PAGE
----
• Presented at World Conference on Lung Cancer (2022)

  • Collaborator: Novartis

  • Authors: Pauline Frank, Andrew Ciupek, Pasquale Varriale, Julie Laurent, Ortal Bar Ziv

Lung cancer is the second most common malignancy that affects men and women and it
is the leading cause of cancer related deaths. Globally in 2020, there were ~2 million new cases of
lung cancer and ~1.8 million deaths. Approximately 10-15% of lung cancer cases are classified as
small cell lung cancer (SCLC) while the majority of all cases (80-85%) are classified as non-small cell
lung cancer (NSCLC). Factors commonly considered (among others) in the determination of NSCLC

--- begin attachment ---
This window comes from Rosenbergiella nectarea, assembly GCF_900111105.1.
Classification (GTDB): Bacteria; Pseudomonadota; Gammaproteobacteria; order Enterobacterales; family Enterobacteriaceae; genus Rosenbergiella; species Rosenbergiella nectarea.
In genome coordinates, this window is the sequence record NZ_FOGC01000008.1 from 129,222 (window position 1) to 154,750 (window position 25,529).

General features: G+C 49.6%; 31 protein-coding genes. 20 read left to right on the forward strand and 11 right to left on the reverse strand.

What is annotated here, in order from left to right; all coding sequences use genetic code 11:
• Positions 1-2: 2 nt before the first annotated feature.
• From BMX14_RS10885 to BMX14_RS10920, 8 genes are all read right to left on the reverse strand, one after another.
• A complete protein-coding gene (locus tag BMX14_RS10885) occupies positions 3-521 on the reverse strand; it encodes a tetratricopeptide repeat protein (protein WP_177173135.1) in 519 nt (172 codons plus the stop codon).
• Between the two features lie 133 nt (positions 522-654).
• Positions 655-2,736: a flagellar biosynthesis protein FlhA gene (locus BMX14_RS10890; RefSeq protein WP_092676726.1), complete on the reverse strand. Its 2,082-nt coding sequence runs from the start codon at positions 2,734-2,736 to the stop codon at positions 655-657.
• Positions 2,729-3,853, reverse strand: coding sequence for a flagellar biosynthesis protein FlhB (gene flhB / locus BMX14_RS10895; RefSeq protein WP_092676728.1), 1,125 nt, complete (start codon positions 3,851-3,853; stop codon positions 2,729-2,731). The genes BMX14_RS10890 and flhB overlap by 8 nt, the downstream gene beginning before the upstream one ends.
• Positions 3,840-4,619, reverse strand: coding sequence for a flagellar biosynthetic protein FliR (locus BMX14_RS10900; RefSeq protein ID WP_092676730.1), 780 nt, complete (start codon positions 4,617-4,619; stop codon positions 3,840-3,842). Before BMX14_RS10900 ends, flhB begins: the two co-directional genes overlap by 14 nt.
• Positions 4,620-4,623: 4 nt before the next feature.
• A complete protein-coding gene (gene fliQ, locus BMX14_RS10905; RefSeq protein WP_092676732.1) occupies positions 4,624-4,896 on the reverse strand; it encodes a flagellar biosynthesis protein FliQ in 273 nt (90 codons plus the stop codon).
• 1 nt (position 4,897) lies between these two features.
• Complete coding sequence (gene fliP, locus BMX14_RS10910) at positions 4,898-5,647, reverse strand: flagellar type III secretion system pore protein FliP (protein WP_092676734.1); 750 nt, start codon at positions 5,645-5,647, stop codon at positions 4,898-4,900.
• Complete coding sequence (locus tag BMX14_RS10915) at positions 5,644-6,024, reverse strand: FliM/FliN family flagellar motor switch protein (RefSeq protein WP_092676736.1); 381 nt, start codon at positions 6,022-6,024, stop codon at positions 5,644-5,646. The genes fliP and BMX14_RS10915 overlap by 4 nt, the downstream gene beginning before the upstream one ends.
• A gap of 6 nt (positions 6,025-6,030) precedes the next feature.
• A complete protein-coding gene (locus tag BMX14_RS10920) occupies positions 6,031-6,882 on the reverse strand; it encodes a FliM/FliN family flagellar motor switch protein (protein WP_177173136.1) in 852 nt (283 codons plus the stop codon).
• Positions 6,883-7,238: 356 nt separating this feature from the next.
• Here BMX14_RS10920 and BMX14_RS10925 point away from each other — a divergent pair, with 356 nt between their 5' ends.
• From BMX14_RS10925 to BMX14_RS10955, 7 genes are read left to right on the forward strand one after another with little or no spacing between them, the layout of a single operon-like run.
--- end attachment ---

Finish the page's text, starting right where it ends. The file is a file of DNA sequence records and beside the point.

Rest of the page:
prognosis include age, performance status, weight loss, and tumor-node-metastasis staging. The
5-year overall survival rate of people living with lung cancer is up to ~90% for those diagnosed with
early-stage vs ~63% with localized and ~7% with metastatic disease.

Objective: There is growing evidence that experiences and outcomes of people with lung cancer are
impacted not only by treatments, but also by quality of clinical care and supportive resources. For a
better understanding of the care pathway differences in people living with cancer and their unmet
support needs, we conducted a global survey of people with lung cancer.